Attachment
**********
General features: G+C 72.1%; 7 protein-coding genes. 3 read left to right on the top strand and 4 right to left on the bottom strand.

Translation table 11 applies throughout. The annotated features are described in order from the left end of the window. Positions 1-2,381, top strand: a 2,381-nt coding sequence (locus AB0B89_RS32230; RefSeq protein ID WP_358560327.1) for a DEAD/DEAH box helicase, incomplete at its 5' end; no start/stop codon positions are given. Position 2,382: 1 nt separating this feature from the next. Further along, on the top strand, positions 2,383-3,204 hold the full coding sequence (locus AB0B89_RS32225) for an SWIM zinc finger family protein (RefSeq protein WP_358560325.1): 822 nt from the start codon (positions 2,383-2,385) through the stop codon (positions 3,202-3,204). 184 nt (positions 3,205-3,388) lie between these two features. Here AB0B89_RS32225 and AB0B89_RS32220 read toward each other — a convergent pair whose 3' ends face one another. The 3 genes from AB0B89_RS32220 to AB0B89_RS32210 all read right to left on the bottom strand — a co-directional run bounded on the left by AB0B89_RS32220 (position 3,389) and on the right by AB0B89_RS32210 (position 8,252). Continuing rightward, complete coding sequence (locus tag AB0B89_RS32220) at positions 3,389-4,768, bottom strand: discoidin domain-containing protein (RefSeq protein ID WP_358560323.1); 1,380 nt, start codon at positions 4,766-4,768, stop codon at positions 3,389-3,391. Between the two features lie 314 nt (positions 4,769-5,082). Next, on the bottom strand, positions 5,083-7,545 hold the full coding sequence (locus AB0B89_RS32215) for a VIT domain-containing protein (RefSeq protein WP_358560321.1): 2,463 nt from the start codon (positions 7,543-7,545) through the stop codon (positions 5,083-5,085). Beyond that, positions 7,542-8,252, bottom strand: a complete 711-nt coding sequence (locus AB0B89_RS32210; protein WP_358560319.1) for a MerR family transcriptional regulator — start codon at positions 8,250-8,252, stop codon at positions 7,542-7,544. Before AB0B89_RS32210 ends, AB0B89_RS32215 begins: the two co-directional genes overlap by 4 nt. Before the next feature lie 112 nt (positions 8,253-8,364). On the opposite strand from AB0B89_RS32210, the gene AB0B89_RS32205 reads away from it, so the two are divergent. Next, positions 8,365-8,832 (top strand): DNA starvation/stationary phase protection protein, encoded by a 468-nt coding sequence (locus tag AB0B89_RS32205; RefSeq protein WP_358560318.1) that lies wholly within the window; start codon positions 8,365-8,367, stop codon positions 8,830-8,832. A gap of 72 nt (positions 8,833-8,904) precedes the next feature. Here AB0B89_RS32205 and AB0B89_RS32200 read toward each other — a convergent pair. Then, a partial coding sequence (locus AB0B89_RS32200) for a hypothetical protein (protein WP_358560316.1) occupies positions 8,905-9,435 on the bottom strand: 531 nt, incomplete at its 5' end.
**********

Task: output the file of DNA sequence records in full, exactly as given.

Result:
General features: G+C 72.1%; 7 protein-coding genes. 3 read left to right on the top strand and 4 right to left on the bottom strand.

Translation table 11 applies throughout. The annotated features are described in order from the left end of the window. Positions 1-2,381, top strand: a 2,381-nt coding sequence (locus AB0B89_RS32230; RefSeq protein ID WP_358560327.1) for a DEAD/DEAH box helicase, incomplete at its 5' end; no start/stop codon positions are given. Position 2,382: 1 nt separating this feature from the next. Further along, on the top strand, positions 2,383-3,204 hold the full coding sequence (locus AB0B89_RS32225) for an SWIM zinc finger family protein (RefSeq protein WP_358560325.1): 822 nt from the start codon (positions 2,383-2,385) through the stop codon (positions 3,202-3,204). 184 nt (positions 3,205-3,388) lie between these two features. Here AB0B89_RS32225 and AB0B89_RS32220 read toward each other — a convergent pair whose 3' ends face one another. The 3 genes from AB0B89_RS32220 to AB0B89_RS32210 all read right to left on the bottom strand — a co-directional run bounded on the left by AB0B89_RS32220 (position 3,389) and on the right by AB0B89_RS32210 (position 8,252). Continuing rightward, complete coding sequence (locus tag AB0B89_RS32220) at positions 3,389-4,768, bottom strand: discoidin domain-containing protein (RefSeq protein ID WP_358560323.1); 1,380 nt, start codon at positions 4,766-4,768, stop codon at positions 3,389-3,391. Between the two features lie 314 nt (positions 4,769-5,082). Next, on the bottom strand, positions 5,083-7,545 hold the full coding sequence (locus AB0B89_RS32215) for a VIT domain-containing protein (RefSeq protein WP_358560321.1): 2,463 nt from the start codon (positions 7,543-7,545) through the stop codon (positions 5,083-5,085). Beyond that, positions 7,542-8,252, bottom strand: a complete 711-nt coding sequence (locus AB0B89_RS32210; protein WP_358560319.1) for a MerR family transcriptional regulator — start codon at positions 8,250-8,252, stop codon at positions 7,542-7,544. Before AB0B89_RS32210 ends, AB0B89_RS32215 begins: the two co-directional genes overlap by 4 nt. Before the next feature lie 112 nt (positions 8,253-8,364). On the opposite strand from AB0B89_RS32210, the gene AB0B89_RS32205 reads away from it, so the two are divergent. Next, positions 8,365-8,832 (top strand): DNA starvation/stationary phase protection protein, encoded by a 468-nt coding sequence (locus tag AB0B89_RS32205; RefSeq protein WP_358560318.1) that lies wholly within the window; start codon positions 8,365-8,367, stop codon positions 8,830-8,832. A gap of 72 nt (positions 8,833-8,904) precedes the next feature. Here AB0B89_RS32205 and AB0B89_RS32200 read toward each other — a convergent pair. Then, a partial coding sequence (locus AB0B89_RS32200) for a hypothetical protein (protein WP_358560316.1) occupies positions 8,905-9,435 on the bottom strand: 531 nt, incomplete at its 5' end.